Section: System Administration (8)
Updated: November 2010
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fstrim - discard unused blocks on a mounted filesystem
is used on a mounted filesystem to discard (or "trim") blocks which are not in
use by the filesystem. This is useful for solid-state drives (SSDs) and
will discard all unused blocks in the filesystem. Options may be used to
modify this behavior based on range or size, as explained below.
argument is the pathname of the directory where the filesystem
The offset, length, and minimum-free-extent arguments may be
followed by binary (2^N) suffixes KiB, MiB, GiB, TiB, PiB and EiB (the "iB" is
optional, e.g. "K" has the same meaning as "KiB") or decimal (10^N) suffixes
KB, MB, GB, PB and EB.
- -h, --help
Print help and exit.
- -o, --offset offset
Byte offset in filesystem from which to begin searching for free blocks
to discard. Default value is zero, starting at the beginning of the
- -l, --length length
Number of bytes after starting point to search for free blocks to discard.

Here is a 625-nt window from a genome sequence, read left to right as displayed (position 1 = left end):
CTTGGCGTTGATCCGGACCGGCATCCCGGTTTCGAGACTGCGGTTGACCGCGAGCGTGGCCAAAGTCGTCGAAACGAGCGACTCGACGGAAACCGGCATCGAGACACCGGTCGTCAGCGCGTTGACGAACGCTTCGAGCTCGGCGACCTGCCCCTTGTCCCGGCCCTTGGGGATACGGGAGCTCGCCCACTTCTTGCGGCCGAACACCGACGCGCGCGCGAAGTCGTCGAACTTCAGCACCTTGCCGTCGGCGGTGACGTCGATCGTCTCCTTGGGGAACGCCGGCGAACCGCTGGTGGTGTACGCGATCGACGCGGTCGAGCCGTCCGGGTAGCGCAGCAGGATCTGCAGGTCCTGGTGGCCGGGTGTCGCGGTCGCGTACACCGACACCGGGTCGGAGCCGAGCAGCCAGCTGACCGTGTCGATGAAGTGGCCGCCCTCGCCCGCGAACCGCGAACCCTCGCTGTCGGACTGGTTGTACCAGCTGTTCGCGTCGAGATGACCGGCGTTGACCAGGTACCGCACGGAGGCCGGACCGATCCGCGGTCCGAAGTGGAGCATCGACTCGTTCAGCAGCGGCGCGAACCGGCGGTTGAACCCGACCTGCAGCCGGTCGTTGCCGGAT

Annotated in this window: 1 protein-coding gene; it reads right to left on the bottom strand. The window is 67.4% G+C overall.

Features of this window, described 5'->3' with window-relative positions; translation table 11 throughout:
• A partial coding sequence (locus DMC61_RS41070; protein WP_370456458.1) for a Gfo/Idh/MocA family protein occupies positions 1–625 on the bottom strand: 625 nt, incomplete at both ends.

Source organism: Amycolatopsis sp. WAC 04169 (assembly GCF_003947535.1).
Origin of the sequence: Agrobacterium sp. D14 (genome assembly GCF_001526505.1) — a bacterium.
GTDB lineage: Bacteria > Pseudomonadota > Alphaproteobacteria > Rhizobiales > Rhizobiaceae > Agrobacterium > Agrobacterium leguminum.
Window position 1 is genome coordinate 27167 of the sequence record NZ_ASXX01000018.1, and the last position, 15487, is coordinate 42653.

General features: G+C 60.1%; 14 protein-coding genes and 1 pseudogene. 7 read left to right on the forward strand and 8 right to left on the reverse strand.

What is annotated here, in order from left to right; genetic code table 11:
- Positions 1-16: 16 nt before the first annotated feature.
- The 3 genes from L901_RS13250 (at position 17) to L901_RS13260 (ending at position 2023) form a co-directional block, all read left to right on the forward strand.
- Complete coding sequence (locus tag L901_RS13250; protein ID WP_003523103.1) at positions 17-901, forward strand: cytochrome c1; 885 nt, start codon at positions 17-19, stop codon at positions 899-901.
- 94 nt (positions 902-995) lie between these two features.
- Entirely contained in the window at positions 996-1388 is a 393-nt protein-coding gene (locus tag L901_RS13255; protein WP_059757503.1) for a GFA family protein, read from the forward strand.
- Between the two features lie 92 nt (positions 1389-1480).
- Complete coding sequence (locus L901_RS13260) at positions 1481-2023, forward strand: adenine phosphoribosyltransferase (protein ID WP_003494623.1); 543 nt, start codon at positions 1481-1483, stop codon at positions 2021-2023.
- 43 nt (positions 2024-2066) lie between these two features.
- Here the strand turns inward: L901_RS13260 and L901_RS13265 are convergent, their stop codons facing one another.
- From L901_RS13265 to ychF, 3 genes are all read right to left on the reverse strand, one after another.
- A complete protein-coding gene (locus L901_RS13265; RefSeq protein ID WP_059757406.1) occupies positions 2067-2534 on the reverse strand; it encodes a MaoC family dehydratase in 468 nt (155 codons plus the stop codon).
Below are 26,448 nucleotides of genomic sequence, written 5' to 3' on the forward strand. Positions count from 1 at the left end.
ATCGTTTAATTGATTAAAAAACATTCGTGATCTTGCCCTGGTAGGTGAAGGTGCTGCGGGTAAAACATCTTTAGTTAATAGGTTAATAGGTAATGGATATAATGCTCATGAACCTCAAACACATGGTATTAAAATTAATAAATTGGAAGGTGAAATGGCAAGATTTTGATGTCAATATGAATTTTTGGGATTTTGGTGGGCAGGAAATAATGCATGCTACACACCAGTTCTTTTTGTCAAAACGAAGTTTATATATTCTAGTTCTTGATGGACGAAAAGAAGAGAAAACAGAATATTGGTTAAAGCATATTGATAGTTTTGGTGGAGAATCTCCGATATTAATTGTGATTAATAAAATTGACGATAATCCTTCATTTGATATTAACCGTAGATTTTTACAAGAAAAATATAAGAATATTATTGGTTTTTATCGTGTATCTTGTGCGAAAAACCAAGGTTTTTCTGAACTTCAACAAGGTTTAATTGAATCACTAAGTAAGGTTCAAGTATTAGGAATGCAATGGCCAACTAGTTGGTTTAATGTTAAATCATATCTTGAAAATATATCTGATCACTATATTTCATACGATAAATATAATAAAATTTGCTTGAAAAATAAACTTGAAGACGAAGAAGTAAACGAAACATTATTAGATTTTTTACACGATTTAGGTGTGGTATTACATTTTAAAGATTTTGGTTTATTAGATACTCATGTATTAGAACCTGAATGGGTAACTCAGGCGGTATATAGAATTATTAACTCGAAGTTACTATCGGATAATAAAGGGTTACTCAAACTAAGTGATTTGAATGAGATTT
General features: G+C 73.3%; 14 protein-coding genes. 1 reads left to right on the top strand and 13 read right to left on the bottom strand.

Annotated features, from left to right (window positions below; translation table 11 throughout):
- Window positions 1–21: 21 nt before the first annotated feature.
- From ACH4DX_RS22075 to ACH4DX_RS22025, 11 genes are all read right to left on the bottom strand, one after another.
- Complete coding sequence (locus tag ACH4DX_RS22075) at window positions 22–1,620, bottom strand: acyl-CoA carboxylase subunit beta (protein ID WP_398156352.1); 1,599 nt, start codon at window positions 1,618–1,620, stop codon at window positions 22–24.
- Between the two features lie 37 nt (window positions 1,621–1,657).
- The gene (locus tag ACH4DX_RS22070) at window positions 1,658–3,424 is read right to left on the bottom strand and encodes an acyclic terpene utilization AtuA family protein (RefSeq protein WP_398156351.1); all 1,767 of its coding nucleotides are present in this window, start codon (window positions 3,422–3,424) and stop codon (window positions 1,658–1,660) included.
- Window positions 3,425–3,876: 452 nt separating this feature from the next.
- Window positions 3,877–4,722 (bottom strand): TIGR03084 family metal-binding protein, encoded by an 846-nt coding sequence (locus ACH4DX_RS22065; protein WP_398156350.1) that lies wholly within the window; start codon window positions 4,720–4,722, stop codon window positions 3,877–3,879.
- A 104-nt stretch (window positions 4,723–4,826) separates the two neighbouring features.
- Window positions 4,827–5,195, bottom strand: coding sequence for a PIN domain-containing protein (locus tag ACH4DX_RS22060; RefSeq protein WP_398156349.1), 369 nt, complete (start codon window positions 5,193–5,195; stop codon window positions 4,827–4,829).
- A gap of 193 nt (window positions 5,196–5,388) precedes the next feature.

If the specified value extends past the end of the filesystem,
will stop at the filesystem size boundary. Default value extends to the end
of the filesystem.
- -m, --minimum minimum-free-extent
Minimum contiguous free range to discard, in bytes. (This value is internally
rounded up to a multiple of the filesystem block size). Free ranges smaller
than this will be ignored. By increasing this value, the fstrim operation
will complete more quickly for filesystems with badly fragmented freespace,
although not all blocks will be discarded. Default value is zero, discard
every free block.
- -v, --verbose
Verbose execution. When specified
will output the number of bytes passed from the filesystem
down the block stack to the device for potential discard. This number is a
maximum discard amount from the storage device's perspective, because
ioctl called repeated will keep sending the same sectors for discard repeatedly.
will report the same potential discard bytes each time, but only sectors which
had been written to between the discards would actually be discarded by the
storage device. Further, the kernel block layer reserves the right to adjust
the discard ranges to fit raid stripe geometry, non-trim capable devices in a
LVM setup, etc. These reductions would not be reflected in fstrim_range.len
Lukas Czerner <email@example.com>
Karel Zak <firstname.lastname@example.org>
The fstrim command is part of the util-linux package and is available from
- SEE ALSO
This document was created by
using the manual pages.
Time: 18:32:31 GMT, January 21, 2018